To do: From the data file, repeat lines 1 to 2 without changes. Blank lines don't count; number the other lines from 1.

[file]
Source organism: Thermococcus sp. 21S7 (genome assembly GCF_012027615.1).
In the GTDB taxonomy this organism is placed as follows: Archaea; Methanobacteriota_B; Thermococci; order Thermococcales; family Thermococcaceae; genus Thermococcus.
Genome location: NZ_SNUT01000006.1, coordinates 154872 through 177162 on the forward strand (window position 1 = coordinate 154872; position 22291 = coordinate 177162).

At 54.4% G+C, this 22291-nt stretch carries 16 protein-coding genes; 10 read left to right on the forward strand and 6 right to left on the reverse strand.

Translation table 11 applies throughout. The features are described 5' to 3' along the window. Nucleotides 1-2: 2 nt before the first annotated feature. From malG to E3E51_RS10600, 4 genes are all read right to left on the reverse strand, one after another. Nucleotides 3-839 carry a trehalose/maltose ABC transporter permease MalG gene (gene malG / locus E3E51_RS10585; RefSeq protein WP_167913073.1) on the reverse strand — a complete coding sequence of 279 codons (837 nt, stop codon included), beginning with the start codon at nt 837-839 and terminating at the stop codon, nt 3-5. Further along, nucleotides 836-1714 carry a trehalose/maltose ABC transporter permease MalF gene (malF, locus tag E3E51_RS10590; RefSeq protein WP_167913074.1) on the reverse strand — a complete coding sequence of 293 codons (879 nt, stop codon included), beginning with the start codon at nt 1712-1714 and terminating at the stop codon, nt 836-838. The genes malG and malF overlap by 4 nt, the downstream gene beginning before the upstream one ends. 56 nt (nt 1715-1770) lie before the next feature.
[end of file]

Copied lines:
Source organism: Thermococcus sp. 21S7 (genome assembly GCF_012027615.1).
In the GTDB taxonomy this organism is placed as follows: Archaea; Methanobacteriota_B; Thermococci; order Thermococcales; family Thermococcaceae; genus Thermococcus.